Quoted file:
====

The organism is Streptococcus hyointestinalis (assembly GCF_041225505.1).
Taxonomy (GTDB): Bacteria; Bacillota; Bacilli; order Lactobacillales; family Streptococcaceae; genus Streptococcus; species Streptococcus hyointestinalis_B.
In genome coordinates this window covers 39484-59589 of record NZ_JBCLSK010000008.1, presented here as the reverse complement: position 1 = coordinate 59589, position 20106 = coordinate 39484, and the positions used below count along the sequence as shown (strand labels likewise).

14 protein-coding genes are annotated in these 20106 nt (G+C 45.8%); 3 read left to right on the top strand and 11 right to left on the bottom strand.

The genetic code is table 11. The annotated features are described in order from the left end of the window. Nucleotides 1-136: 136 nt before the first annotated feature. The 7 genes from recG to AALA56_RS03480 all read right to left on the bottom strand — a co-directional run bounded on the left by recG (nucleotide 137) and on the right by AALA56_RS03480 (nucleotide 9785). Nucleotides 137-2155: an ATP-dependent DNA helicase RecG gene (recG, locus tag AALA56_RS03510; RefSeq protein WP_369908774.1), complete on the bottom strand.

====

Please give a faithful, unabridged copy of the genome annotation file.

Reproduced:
The organism is Streptococcus hyointestinalis (assembly GCF_041225505.1).
Taxonomy (GTDB): Bacteria; Bacillota; Bacilli; order Lactobacillales; family Streptococcaceae; genus Streptococcus; species Streptococcus hyointestinalis_B.
In genome coordinates this window covers 39484-59589 of record NZ_JBCLSK010000008.1, presented here as the reverse complement: position 1 = coordinate 59589, position 20106 = coordinate 39484, and the positions used below count along the sequence as shown (strand labels likewise).

14 protein-coding genes are annotated in these 20106 nt (G+C 45.8%); 3 read left to right on the top strand and 11 right to left on the bottom strand.

The genetic code is table 11. The annotated features are described in order from the left end of the window. Nucleotides 1-136: 136 nt before the first annotated feature. The 7 genes from recG to AALA56_RS03480 all read right to left on the bottom strand — a co-directional run bounded on the left by recG (nucleotide 137) and on the right by AALA56_RS03480 (nucleotide 9785). Nucleotides 137-2155: an ATP-dependent DNA helicase RecG gene (recG, locus tag AALA56_RS03510; RefSeq protein WP_369908774.1), complete on the bottom strand.